A little meat won’t kill you, though it’s better approached as a side dish than as a main. And you’re much better off eating whole fresh foods than processed food products. That’s what I mean by the recommendation to eat “food.” Once, food was all you could eat, but today there are lots of other edible foodlike substances in the supermarket. These novel products of food science often come in packages festooned with health claims, which brings me to a related rule of thumb: if you’re concerned about your health, you should probably avoid food products that make health claims. Why? Because a health claim on a food product is a good indication that it’s not really food, and food is what you want to eat.
-- Unhappy Meals, NY Times
What do they mean by food products? They mean this:
-- SixChix comic from February 13th. Click to enlarge.

So what do we do? How do we get healthier, live longer, reduce our carbon footprint, keep money in our own communities and encourage responsible, sustainable agricultural practices? We either grow our own food or buy it from our local farmers' market or join a CSA. We also fight back against Big Ag (See the OCA website for more details about issues that affect your food and find out what you can do to help.) when they try to lobby for changes that only benefit them in the marketplace. We buy our meat from local producers that we trust so that we can know that our food is safe, because this is horrifying.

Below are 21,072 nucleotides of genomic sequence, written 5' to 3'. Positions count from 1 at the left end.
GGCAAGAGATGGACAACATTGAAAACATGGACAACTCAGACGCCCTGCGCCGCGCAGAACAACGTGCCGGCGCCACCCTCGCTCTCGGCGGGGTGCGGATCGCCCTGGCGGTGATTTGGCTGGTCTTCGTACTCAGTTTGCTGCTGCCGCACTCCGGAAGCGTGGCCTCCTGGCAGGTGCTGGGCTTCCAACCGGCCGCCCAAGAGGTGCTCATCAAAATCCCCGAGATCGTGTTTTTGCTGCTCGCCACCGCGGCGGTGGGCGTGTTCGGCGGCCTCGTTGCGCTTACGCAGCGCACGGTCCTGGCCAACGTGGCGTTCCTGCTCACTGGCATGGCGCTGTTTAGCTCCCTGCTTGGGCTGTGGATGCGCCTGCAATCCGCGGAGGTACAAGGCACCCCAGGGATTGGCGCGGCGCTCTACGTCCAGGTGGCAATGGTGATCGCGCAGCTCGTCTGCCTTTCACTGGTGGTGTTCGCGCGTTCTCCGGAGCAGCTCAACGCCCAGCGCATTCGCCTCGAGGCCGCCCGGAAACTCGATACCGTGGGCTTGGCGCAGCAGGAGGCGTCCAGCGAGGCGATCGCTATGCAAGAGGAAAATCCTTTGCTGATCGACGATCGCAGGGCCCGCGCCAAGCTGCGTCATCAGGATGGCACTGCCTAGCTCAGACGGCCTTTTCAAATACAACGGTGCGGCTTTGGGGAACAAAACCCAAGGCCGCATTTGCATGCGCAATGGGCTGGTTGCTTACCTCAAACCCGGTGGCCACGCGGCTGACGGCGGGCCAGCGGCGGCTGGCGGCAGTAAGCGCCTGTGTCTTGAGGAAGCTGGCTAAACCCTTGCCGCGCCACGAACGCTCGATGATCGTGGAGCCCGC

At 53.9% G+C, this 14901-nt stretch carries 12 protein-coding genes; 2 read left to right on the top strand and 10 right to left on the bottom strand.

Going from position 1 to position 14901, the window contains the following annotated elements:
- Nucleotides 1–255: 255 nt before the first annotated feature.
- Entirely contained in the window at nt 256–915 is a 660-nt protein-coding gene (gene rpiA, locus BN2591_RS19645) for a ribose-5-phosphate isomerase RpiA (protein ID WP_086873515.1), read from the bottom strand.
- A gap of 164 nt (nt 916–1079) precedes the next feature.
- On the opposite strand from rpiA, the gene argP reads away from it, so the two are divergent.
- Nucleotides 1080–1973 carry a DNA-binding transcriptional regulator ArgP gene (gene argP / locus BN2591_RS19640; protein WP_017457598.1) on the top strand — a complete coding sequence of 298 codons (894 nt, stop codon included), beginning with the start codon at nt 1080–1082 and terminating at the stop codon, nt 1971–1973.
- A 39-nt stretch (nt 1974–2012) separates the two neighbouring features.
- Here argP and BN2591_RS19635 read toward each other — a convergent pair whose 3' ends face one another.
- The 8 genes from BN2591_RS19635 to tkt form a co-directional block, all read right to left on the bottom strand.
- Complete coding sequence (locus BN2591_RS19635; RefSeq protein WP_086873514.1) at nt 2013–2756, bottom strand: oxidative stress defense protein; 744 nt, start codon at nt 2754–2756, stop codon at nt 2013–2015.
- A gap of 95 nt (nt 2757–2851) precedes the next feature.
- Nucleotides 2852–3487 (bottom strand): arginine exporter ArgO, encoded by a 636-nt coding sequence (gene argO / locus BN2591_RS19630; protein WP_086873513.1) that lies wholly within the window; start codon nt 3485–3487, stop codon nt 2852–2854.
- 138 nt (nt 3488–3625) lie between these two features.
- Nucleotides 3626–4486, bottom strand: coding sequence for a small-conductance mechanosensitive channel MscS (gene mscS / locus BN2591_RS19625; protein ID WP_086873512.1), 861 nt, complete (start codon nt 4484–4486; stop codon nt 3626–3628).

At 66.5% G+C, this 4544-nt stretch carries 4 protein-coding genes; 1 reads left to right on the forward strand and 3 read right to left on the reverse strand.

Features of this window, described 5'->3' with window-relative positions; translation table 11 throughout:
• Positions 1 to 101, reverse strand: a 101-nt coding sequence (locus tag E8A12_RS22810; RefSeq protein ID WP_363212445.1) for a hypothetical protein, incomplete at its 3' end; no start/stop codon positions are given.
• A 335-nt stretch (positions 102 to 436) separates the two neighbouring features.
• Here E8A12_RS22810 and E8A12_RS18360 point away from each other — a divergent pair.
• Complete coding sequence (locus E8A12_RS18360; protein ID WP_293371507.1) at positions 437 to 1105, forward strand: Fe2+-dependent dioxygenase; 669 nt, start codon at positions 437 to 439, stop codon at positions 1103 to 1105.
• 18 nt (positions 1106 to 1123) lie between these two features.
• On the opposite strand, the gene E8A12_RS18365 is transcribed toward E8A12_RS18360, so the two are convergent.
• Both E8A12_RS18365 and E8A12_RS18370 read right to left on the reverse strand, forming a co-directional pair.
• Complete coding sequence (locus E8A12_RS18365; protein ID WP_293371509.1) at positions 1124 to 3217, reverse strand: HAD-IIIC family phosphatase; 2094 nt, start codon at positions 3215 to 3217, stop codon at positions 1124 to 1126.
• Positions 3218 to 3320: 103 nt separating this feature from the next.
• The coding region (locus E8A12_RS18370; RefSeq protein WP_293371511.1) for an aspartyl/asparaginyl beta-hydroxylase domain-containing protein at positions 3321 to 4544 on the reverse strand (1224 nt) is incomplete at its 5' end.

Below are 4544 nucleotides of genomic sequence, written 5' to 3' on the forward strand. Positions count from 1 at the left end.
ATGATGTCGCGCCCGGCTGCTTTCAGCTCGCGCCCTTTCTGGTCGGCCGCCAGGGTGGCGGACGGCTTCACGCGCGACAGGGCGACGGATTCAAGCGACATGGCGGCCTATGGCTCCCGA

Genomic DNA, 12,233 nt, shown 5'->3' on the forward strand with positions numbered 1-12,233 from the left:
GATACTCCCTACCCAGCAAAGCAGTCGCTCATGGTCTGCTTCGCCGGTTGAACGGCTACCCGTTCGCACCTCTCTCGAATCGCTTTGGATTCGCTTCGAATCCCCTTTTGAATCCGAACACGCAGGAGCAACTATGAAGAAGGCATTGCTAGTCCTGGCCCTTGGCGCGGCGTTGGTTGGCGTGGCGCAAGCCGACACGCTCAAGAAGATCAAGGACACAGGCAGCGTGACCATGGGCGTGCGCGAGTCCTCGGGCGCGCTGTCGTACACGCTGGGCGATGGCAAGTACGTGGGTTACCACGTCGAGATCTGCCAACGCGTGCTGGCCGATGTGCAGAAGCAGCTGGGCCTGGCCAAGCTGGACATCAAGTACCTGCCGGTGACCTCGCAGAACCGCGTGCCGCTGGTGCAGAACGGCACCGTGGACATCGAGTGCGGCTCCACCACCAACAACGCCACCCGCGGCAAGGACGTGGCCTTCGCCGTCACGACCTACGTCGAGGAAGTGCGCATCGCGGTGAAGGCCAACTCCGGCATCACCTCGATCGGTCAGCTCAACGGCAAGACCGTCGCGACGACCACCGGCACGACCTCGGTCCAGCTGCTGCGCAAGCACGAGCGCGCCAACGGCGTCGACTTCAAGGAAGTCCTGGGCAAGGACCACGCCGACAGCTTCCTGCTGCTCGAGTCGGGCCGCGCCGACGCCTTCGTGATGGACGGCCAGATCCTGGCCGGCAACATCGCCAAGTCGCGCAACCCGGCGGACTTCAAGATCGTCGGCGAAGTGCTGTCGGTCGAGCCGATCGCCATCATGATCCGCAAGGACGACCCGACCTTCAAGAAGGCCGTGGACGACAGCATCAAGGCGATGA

And we do it because we know that a real tomato, one grown either in your own backyard or by someone that actually cares about the food they make and sell should never be on the Untasty yet Easy side of the graph.
Today's XKCD comic. Click to enlarge.

Grapefruit shouldn't be there either, but it requires you to get a fresh picked one to realize they can actually be sweet. Something I didn't know until I had one while in Jamaica. Just imagine the local markets there. Yum!

So get out there and get growin'!

Me? I just started 420 340 tomato plants (too tired to do math properly) (15 16 different heirloom varieties) last night (and I haven't even started the 6 8 different basil varieties, 192 plants...). I'll see you at the market.

For more information on finding your local farmers' market or CSA, go here.


Missy said...

Wow. What an informative post! That is a whopping load of tomatoes. I will be lucky if we get past talking about putting in a veggie garden this summer.

Woman with a Hatchet said...

Thanks Missy! These thoughts have been tumbling around in my head since mid-January. The NY Times articles started it, then two comics`about food triggered the writing.

A local market will also sell you transplants for your garden to get you started. That's what most of the 420 are for. Later in the summer we'll sell our rainbow of tomatoes to people that didn't grow their own.

Scylla said...

Yay Locavore!!

I can't wait to get back to my little, tiny, rooftop garden with my own tomato plants!!

This year I plan on building large pot gardens of veggies!!

Of course, when I am already hanging with you, I will be buying from you too!!

So can't wait for the fresh local produce!

I do have to say, an upside to living in Jersey is the high quality local produce. There are a lot of local farmer's markets here, and they are not all that pricey either.

village mama said...

Yeah to you farmers! Yeah to you using the power of blogging to spread the word!! We can't wait for our local farmers' market season to start - besides produce I'm looking for a new lavender plant ;-)